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Zoxe

Dropfleet Commander 2-Up Beijing (Battleship)

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2020 Goals

As we drove home from Reapercon this year, we talked about our contest results, and the year (2019) and what we wanted to work on next and how we wanted to tackle 2020.  

All in all, 2019 was a great Hobby year, but I often felt overwhelmed and spread too thin trying to get contest pieces done while also moving forward with tabletop content.  The amount of Shadows of Brimstone that I have in my pile of shame is truly staggering, nevermind KDM, or Freeblades, or Dropfleet (yes, I still have MUCH more DFC in a box in the closet).  While I'm super happy with taking contest wins at smaller contests, I would truly like to improve my results at a huge/national contest like Reapercon.  

I'm finding it difficult for these two aspirations (turn and burn painting, serious contest entries) to co-exist while also tackling real life.

So, for 2020 I am embarking upon a 2-pronged approach. 

  1. First, I'm blowing off contest entries for a year.  If I happen to toss something together (like I did for the Miniature Monthly Masters this month), that's great.  But I am not going to clog my desk with a series of "serious" entries like I did in 2019.
  2. I'm going to come back at the end of the year with my best work.  I'd really like to do well at RC2020, aiming for Gold status, and/or taking a win in one of the Manufacturer awards.

The rest of the car ride consisted of scheming and planning and picking out just a handful of projects that would help support this, while not being so overwhelming that I can't continue to keep SoB and KDM moving forward.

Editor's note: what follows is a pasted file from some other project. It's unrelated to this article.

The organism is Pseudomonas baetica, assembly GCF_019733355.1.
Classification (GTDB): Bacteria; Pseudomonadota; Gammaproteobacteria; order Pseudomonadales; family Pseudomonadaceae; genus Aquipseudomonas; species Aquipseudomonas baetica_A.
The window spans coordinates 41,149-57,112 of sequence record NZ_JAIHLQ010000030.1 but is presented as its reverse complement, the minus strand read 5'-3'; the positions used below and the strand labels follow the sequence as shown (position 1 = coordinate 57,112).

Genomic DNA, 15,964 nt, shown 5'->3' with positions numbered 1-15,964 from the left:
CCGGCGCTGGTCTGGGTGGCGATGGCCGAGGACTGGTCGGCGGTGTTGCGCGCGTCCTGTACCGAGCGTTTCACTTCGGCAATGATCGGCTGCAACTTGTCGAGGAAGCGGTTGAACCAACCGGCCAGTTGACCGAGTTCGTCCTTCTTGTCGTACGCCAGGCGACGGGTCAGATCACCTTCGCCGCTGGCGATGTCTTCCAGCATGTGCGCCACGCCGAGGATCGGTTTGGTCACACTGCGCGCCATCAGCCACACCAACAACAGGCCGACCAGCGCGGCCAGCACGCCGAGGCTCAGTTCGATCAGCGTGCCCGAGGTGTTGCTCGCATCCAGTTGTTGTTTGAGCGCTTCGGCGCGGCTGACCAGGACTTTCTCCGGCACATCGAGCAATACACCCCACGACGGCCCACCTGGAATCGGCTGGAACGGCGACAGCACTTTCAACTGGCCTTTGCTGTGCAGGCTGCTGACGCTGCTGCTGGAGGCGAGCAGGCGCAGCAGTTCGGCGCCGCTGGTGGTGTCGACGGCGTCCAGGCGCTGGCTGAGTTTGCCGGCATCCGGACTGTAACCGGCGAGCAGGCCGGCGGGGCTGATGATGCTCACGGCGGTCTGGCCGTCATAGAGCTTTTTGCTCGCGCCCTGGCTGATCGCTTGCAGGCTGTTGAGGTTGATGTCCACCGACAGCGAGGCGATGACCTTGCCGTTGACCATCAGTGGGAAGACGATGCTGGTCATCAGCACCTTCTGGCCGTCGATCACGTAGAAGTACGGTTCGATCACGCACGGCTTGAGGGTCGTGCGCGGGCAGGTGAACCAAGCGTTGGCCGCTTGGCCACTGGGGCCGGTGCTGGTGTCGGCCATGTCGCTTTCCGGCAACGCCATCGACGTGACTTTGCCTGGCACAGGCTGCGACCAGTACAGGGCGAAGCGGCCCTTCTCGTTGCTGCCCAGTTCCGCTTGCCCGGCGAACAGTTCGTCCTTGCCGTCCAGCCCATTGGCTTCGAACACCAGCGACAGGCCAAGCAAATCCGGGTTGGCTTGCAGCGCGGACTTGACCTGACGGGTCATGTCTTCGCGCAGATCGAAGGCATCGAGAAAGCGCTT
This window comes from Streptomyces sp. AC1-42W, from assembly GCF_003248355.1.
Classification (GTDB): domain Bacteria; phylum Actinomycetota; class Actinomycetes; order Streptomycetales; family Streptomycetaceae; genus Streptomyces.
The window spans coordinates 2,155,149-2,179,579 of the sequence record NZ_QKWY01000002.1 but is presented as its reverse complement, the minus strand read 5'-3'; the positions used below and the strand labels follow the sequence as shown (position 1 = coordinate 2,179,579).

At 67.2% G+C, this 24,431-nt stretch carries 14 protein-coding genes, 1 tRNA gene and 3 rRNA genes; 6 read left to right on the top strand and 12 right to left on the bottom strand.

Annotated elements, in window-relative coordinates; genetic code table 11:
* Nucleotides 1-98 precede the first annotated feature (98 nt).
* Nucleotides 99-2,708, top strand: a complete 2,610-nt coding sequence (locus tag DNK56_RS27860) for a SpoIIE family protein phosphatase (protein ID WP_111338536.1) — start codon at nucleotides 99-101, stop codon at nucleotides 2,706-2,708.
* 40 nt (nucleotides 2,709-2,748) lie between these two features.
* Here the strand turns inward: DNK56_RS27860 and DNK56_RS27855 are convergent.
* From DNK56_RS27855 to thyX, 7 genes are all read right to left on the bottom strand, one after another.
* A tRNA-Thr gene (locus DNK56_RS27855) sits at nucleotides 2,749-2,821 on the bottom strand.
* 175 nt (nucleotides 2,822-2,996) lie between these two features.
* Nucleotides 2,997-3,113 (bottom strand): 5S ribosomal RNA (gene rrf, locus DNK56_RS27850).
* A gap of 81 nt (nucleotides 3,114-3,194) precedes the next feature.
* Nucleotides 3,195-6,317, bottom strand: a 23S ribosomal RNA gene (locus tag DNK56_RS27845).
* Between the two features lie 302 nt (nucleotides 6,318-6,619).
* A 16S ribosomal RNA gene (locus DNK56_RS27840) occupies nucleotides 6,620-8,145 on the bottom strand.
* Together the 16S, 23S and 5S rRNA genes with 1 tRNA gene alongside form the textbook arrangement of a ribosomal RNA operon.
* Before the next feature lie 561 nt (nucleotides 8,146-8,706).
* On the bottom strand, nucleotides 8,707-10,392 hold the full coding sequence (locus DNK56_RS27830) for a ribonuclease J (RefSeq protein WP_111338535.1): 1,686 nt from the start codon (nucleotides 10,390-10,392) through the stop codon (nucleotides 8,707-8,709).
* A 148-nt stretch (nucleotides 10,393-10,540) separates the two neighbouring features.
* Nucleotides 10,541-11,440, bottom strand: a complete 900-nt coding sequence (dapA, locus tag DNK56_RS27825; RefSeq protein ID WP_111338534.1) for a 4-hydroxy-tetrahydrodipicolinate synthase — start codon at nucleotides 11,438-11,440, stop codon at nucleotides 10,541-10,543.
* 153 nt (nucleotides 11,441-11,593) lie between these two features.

Dropfleet Commander 2-Up Beijing

The first serious project is the subject of this post.  

During the 2015 Kickstarter, Hawk (now TTCombat) offered a "2-Up" battleship as an exclusive addon.  I missed the KS, but managed to grab one of the last of their residual stock at Adepticon.  This is a 200% scale display model of one of the iconic battleships from the game.  It's not tourney playable but could act as an objective/centerpiece.  Mine will be display only.

One of the classes we took at Reapercon was about planning out a "serious" contest piece, so upon our return I built out a 14 page powerpoint where I assembled inspiration (art) and goals, and planned through how I'd tackle the ship.  I've learned a lot from my tabletop DFC; now it's time to take all that and crank up the quality.  

I also signed up for monthly 1:1 with Aaron Lovejoy through Miniature Monthly's Patreon.  So, once a month I'll get some feedback and insights from a pro painter via skype.  

Inspiration and Source Art

A big chunk off the planning document was source art.  I'm screenshotting several of the slides so that you can see how I assembled my thoughts:

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Edited by Zoxe

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Initial pictures for a sense of scale.  

Finished model will be about a foot long.  The painted ship on the bottom is normal game scale.

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Edited by Zoxe

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Model cleanup and initial setbacks.

Lately, I find that model cleanup and prep is maybe half of my time investment for contest pieces.  Every mold line must be removed or it can knock you down a full grade level (from Gold to Silver, for example).  Gaps and voids need to be filled.  It simply takes me forever to get a contest piece into primer, and then once it's primed I'm still fixing things before I apply basecoats.

Several weeks ago, I sat down to work on the Beijing (that's the ship's class ingame) and found that the center hull section was kind of a mess.  I contacted TTCombat and they were nice enough to provide a replacement - express shipped from the UK!  

These are the pictures I sent them to complain. :)

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Can see the drastic difference in "crisp" between the Forward and Center pieces.

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Edited by Zoxe

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Ready for assembly